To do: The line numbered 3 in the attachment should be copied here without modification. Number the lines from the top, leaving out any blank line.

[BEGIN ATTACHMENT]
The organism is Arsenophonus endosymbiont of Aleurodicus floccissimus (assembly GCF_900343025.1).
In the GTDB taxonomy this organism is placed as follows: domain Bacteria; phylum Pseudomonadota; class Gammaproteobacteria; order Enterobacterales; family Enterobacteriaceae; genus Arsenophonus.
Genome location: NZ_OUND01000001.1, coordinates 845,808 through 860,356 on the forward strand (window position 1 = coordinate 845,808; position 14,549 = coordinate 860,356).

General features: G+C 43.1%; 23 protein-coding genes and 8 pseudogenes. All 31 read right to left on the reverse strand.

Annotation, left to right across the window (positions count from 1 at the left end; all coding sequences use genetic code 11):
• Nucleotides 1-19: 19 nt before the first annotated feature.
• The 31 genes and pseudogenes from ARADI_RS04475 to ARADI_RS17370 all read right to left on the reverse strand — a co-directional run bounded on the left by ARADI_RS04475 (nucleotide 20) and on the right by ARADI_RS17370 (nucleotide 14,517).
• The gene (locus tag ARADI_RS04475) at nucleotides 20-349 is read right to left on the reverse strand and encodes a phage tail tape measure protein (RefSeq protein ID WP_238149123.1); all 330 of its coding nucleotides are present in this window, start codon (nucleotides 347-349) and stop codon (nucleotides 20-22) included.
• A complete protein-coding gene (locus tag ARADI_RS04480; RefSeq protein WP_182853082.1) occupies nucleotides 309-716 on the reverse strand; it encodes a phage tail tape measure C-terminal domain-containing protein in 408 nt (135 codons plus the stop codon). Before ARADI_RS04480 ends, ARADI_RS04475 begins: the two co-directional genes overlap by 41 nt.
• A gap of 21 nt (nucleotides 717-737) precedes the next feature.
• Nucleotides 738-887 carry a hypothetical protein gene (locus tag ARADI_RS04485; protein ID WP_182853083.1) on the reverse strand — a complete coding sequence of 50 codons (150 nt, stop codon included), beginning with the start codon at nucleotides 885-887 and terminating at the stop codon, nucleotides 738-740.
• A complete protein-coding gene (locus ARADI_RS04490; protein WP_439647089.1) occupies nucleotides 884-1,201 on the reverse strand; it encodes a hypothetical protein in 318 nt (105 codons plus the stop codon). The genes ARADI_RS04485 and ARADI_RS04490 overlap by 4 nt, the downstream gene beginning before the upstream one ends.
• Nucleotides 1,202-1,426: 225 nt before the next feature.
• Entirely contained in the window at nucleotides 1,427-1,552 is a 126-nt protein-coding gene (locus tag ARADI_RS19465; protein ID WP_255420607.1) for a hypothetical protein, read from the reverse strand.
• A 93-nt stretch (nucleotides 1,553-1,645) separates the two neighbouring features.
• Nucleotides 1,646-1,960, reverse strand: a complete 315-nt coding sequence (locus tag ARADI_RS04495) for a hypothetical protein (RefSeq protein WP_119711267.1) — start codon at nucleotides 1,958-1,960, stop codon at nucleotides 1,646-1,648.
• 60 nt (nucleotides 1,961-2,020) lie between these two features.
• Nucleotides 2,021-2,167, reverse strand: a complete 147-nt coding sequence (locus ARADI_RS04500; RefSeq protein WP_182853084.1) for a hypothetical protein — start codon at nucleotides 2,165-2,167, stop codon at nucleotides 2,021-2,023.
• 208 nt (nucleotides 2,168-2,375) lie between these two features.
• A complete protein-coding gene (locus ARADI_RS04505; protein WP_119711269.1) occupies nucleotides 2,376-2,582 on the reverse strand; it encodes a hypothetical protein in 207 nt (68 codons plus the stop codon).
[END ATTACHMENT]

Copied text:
Genome location: NZ_OUND01000001.1, coordinates 845,808 through 860,356 on the forward strand (window position 1 = coordinate 845,808; position 14,549 = coordinate 860,356).